I was brought up and still live in the Blue Ridge Mountains of Virginia so I rely on imagery derived from the natural landscape to explore human relationships. My wife, Elizabeth, and I have two daughters and three grandchildren. I have been an architectural woodcarver for over 35 years and have written numerous articles and three books on the subject. My poetry has appeared in Shenandoah, Green Mountains Review, The Lyric, The South Carolina Review, Southern Poetry Review, and others.
Family: 3 January 1971
for Heather Carlyle
We paired dominoes and measured the afternoon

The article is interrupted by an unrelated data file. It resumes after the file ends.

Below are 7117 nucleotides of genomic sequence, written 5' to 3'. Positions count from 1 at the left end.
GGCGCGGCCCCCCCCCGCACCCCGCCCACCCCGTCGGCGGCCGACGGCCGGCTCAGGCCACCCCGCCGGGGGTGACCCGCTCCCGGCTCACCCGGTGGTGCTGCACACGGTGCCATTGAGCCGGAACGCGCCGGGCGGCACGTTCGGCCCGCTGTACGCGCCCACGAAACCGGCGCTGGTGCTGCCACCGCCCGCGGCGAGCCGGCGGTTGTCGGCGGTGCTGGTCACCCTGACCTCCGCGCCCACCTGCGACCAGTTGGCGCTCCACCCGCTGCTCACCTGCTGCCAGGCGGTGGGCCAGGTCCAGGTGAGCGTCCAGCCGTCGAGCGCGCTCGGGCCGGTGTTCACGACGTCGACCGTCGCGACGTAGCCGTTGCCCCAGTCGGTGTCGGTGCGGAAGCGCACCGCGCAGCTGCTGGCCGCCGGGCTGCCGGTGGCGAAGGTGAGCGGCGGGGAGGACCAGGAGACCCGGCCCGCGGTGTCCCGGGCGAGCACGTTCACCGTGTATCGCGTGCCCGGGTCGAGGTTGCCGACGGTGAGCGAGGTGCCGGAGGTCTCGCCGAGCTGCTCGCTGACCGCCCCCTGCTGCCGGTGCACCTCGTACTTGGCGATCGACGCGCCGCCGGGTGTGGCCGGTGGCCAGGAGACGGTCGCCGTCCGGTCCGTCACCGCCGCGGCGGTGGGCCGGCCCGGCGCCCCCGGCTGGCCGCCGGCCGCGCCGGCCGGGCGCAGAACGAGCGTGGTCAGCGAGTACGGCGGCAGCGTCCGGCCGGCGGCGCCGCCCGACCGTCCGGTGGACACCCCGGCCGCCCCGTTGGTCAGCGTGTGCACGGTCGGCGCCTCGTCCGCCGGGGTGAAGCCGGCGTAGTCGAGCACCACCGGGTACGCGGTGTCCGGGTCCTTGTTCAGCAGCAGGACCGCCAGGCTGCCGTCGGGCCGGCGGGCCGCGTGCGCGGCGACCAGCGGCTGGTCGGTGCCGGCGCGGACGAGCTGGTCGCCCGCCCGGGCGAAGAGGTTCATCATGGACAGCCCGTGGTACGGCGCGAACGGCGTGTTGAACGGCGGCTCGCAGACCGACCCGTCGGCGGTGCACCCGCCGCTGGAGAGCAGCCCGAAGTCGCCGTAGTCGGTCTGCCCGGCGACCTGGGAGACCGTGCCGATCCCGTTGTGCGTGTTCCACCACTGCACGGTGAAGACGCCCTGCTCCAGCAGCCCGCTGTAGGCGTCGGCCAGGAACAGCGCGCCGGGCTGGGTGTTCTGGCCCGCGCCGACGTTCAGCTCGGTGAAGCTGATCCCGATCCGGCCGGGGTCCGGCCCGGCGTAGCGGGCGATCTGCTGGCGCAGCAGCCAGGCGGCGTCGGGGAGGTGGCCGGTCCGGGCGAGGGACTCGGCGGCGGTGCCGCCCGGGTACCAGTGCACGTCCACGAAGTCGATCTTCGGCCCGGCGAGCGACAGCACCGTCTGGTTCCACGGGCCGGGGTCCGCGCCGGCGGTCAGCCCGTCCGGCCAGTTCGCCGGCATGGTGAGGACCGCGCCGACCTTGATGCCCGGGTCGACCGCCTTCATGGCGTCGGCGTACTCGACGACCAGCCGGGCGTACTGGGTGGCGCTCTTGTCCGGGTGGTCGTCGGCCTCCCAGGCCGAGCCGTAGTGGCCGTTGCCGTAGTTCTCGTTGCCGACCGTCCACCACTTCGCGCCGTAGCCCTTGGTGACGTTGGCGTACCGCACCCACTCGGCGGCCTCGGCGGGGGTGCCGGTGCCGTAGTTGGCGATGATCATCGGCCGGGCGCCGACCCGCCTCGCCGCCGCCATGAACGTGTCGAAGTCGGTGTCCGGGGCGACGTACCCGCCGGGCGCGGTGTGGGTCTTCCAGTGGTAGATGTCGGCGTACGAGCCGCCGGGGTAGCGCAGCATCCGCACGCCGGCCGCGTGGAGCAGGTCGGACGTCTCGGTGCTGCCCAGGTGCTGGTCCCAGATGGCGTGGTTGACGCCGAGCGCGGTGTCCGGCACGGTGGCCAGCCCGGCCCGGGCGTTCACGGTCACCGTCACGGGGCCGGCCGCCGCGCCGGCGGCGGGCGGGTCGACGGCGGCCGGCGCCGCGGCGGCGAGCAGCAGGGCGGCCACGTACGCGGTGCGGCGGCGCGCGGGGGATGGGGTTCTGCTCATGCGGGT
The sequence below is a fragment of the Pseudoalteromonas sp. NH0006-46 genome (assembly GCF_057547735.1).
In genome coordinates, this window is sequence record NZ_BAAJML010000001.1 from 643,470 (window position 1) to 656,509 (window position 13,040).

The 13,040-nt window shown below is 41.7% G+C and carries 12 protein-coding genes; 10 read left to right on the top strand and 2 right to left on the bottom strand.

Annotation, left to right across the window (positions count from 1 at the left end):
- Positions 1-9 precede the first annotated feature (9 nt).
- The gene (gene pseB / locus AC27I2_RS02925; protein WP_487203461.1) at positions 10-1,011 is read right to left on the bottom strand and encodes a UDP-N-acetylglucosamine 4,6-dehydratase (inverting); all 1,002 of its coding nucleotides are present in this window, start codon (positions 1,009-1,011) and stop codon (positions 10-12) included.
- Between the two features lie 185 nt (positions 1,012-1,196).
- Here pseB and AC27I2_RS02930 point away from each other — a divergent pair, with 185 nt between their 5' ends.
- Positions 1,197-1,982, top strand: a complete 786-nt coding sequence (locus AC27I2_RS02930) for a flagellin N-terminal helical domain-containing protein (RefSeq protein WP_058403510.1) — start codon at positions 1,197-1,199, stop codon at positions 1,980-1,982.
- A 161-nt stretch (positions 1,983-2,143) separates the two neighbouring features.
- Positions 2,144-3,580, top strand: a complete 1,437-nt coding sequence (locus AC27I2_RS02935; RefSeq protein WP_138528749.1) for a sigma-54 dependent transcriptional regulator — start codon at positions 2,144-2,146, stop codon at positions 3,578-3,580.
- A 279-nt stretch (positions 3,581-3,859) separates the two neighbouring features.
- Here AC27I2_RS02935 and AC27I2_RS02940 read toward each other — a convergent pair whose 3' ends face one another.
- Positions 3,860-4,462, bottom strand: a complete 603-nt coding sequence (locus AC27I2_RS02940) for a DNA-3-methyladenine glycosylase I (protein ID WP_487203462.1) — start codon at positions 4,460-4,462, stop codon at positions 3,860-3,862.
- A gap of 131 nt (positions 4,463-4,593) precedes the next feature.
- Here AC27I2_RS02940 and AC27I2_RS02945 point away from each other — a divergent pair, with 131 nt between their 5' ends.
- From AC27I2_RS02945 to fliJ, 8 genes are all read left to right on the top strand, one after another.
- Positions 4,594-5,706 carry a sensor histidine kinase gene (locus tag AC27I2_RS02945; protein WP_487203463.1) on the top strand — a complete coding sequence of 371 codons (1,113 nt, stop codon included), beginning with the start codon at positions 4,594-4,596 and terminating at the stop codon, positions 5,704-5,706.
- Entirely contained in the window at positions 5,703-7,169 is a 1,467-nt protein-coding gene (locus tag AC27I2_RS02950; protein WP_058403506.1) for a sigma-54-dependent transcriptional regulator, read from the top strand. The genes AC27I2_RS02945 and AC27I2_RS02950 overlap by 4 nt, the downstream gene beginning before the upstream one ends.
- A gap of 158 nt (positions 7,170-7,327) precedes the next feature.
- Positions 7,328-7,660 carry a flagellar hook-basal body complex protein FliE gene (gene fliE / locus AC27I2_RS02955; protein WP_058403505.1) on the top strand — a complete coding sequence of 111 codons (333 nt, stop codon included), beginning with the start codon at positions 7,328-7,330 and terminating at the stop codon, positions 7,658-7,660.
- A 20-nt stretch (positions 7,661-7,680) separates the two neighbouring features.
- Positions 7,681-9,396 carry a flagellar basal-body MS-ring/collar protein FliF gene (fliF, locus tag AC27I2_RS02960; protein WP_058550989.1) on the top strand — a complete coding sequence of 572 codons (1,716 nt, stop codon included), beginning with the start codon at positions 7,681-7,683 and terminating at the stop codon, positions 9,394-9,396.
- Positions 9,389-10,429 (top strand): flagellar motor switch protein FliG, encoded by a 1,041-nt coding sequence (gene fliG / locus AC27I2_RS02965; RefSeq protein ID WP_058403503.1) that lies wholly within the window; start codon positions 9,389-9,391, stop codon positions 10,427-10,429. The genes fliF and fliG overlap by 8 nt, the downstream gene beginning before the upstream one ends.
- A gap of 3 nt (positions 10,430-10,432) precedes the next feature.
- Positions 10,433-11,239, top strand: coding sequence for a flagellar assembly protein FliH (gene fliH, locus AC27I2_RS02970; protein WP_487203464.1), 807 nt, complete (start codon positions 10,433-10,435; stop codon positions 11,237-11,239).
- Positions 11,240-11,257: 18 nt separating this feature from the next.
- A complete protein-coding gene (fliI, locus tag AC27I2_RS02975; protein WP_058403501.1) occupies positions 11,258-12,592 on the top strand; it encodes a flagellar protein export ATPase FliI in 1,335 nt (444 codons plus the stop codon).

before you were born. The swaddling snow
suspended us in the anxiety of a cocoon,
but it was twilight before we decided we had to go.
Knee deep, pausing, up the lane to the buried car,
your mother labored, I steadied her, you knocked
on the door of the world. The hospital was not far,
but we knew unplowed roads would be slick or blocked.
We left the square yellows of country darks,
drove toward city lights, sweat jeweling our faces,
passing angeled glass, and empty, childless, parks.
Unseen stars practiced their parts in their storied places.
In nightshift quiet, your first cry we always hear
as the common professes to be the profound.
We hug you warm and tenderly, dumbstruck in our fear
as snow covers the stumbles of the ground.
©2016 Frederick Wilbur